NILES - Hundreds of walkers came out to show their support for those battling cancer and for cancer survivors at the Niles Relay For Life, which marked first of five Relay For Life events planned this spring for Trumbull County.
The Niles Relay was held last weekend at the Mayor Ralph Infante Wellness Center.
The next Relay is Friday and Saturday in downtown Warren, followed by the Liberty Relay May 14 and 15, Cortland Relay on June 4 and 5 and Lordstown/ Newton Falls Relay on June 11 and 12. Austintown in Mahoning County will hold their Relay June 4 and 5.
The Niles Times / R. Michael Semple
The Niles Relay for Life, which was held April 30 and May 1 at the Mayor Ralph Infante Wellness Center, included the survivor’s lap, which kicked off the 24-hour event. Cancer survivors and supporters traveled around the indoor track to lead the start of this year’s first Relay event in Trumbull County.
The Mayor Ralph A. Infante Wellness Center was filled to capacity last weekend with the usual fanfare that accompanies the annual Relay for Life.
Events included the Survivors Lap, the Ms. Relay Contest, campsites decorated with various themes, games, face painting and food.
New at the event was a booth promoting support for cancer caregivers.
Pam Marshall-Wilson, manager of community events for the American Cancer Society Ohio Division, said a cancer caregiver/resource support group is in the process of being formed and made its debut at the Niles Relay. The group will serve as a place to get information, education and suggestions about being a caregiver and also will enable caregivers to share their stories about the daily struggle of caring for a loved one with cancer.
"Being a caregiver can be overwhelming. In most cases, a single individual carries most of the burden, and that person is usually a family member - either a child, a parent or a spouse," Marshall-Wilson said.
The group still is seeking members and has not yet determined its meeting times or places. It has signup cards available at the different Relay caregivers tents.
"There will be a caregivers tent at every area Relay. Caregivers need support, too, and we want them to know they have a place at the Relay For Life even if their loved one dies," Marshall-Wilson said.
Founder Joyce Aleshire of Niles said there has always been a need for a caregiver support group.
"Caregivers accompany patients on their journey," she said.
Aleshire knows that journey all too well.
Her husband, J.W., was diagnosed with malignant melanoma in 1982. He is captain of his RTI team and participates in the Survivors Lap.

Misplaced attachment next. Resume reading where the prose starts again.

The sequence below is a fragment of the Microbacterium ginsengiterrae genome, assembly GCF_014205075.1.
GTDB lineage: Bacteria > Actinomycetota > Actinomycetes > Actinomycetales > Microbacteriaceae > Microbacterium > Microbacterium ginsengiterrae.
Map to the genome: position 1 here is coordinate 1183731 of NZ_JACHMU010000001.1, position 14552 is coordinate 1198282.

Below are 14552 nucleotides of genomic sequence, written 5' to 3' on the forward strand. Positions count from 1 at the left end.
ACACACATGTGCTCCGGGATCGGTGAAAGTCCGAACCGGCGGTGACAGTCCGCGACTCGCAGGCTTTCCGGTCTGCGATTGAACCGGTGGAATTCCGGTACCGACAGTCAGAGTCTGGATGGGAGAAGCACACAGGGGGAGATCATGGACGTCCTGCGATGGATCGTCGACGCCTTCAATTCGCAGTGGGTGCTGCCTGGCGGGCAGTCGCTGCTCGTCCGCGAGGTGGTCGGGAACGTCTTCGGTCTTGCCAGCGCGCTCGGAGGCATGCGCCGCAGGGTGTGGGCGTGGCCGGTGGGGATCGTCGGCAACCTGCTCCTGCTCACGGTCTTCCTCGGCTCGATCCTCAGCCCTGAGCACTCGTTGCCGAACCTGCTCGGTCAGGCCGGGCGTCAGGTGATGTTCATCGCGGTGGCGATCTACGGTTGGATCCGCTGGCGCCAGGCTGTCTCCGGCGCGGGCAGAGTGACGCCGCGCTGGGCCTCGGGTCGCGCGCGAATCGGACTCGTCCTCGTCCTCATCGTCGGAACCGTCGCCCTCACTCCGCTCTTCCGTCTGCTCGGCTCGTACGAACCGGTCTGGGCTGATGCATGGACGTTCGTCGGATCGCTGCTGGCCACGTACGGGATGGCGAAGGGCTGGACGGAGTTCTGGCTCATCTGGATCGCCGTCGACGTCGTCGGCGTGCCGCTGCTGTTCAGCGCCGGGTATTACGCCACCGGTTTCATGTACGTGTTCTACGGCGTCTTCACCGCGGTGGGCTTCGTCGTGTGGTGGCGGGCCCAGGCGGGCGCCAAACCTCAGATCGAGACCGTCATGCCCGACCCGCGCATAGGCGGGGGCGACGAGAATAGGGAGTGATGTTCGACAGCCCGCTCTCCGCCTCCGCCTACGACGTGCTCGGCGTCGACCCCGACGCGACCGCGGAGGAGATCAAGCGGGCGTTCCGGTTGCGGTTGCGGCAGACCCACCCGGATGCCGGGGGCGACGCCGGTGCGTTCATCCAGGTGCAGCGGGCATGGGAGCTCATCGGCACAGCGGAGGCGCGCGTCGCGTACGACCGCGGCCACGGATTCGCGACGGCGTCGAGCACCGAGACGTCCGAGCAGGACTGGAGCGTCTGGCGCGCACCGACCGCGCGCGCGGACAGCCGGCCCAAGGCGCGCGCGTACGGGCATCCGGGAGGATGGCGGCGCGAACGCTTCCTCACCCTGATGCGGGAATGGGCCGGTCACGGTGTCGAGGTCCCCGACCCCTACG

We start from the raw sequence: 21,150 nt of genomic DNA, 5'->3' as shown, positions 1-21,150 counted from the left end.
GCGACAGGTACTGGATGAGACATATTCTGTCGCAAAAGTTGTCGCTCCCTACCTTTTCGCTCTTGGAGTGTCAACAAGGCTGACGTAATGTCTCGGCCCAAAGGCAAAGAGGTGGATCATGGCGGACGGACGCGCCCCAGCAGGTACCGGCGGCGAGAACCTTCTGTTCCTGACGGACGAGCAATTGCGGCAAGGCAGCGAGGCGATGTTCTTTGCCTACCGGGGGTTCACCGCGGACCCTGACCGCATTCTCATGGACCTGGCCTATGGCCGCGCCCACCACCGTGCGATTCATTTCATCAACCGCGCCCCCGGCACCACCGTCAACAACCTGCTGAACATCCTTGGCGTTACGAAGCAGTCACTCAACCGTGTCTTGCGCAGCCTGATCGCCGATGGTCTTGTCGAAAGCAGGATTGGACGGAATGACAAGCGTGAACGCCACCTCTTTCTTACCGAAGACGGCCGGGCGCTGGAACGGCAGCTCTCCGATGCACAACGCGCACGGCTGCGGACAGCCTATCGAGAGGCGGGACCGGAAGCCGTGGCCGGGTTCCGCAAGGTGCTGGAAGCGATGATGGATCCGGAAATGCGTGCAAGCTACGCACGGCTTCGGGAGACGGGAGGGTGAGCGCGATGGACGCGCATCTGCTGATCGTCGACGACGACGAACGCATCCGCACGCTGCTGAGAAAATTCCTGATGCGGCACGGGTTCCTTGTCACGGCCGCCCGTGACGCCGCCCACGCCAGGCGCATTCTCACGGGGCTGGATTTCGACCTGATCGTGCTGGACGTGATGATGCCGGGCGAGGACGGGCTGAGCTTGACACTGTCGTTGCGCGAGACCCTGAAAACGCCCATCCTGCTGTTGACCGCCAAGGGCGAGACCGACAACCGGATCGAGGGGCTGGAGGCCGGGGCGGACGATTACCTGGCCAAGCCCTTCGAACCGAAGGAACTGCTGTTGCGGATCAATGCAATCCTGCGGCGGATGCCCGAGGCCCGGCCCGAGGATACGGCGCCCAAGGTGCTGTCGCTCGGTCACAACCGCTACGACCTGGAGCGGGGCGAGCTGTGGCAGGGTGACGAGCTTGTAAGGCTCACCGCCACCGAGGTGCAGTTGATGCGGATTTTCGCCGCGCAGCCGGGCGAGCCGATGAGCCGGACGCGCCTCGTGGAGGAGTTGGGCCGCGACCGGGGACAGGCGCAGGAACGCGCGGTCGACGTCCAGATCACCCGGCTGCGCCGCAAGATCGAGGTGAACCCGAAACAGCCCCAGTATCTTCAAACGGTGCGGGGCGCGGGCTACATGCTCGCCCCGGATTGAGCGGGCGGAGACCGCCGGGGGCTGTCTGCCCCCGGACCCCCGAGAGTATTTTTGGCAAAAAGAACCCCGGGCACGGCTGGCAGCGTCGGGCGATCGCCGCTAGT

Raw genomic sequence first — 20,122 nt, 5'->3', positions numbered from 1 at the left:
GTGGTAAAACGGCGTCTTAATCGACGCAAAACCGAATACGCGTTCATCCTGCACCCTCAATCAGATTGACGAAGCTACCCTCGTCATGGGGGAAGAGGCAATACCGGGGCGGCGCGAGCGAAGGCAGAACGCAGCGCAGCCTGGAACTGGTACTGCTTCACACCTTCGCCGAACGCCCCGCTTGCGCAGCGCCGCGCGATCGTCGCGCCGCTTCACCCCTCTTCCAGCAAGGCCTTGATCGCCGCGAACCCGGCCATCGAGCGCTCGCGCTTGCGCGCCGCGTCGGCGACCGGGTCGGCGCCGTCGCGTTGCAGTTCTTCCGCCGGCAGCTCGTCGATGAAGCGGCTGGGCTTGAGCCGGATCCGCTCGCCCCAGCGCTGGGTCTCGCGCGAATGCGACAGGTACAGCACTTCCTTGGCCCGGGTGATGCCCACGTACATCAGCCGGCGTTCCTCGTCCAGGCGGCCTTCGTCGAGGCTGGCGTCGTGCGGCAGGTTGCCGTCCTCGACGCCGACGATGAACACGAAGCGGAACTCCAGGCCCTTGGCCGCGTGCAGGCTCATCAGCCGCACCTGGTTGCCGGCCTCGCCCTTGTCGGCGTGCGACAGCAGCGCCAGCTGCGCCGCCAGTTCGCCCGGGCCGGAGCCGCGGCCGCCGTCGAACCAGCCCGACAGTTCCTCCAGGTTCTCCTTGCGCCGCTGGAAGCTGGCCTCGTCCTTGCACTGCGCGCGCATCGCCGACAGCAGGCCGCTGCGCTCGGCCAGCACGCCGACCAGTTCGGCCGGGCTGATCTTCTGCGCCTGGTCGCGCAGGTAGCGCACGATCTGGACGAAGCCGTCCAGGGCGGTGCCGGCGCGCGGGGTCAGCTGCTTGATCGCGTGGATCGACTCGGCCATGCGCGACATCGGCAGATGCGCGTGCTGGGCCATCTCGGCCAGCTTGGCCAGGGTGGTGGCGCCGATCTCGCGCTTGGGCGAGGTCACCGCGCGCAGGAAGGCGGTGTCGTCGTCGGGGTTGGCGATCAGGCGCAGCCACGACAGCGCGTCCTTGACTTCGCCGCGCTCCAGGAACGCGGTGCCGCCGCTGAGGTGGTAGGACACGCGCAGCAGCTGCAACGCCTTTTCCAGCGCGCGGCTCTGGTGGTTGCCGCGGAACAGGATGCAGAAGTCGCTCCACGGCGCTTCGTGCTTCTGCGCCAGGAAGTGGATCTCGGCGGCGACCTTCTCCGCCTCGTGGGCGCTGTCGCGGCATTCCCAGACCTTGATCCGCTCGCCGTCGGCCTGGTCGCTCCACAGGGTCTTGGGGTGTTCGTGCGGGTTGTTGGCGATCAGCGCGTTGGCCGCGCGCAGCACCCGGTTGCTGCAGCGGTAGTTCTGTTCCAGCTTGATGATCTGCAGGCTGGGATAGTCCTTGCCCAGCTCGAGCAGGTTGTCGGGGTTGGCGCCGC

Aleshire's mother, Marion Rasher, was diagnosed with an aggressive form of breast cancer in 1992 and she died a year later. In March, her sister was diagnosed with breast cancer and will have a lumpectomy May 13 in Cleveland.
"Her prognosis is very encouraging," Aleshire said.
She said a caregiver's life becomes about taking their loved one to treatment and to doctor's appointments while still juggling work and family obligations.
"You ask yourself, 'When will I have time for me?' That is when the guilt kicks in. Because you think you are being selfish. After all, your loved one is fighting for their life. But you need a break too. Being a caregiver is very stressful," Aleshire said.
She said having a sense of normalcy is good for both the patient and the caregiver.
"I believe in faith, family and friends. That's what gets you through. Oh, and a sense of humor," Aleshire said.
Marshall-Wilson said there were 18 campsites this year, but a total of 34 teams, including associate teams, participated.
Participating for the first time at the Niles Relay for Life is Amazing Adventures Daycare in Niles, which picked the theme "Swinging Through the Jungle for a Cure."
Co-captain Jessica Heilman of Niles said many of their 30 or so team members have been touched by cancer in some way. She said she has attended the Relay For Life for several years and decided to create her own team this year.
The team consists of four daycare employees, family members, friends and daycare members. The team is selling baked goods, snacks and raffle tickets to raise money toward its $1,000 goal.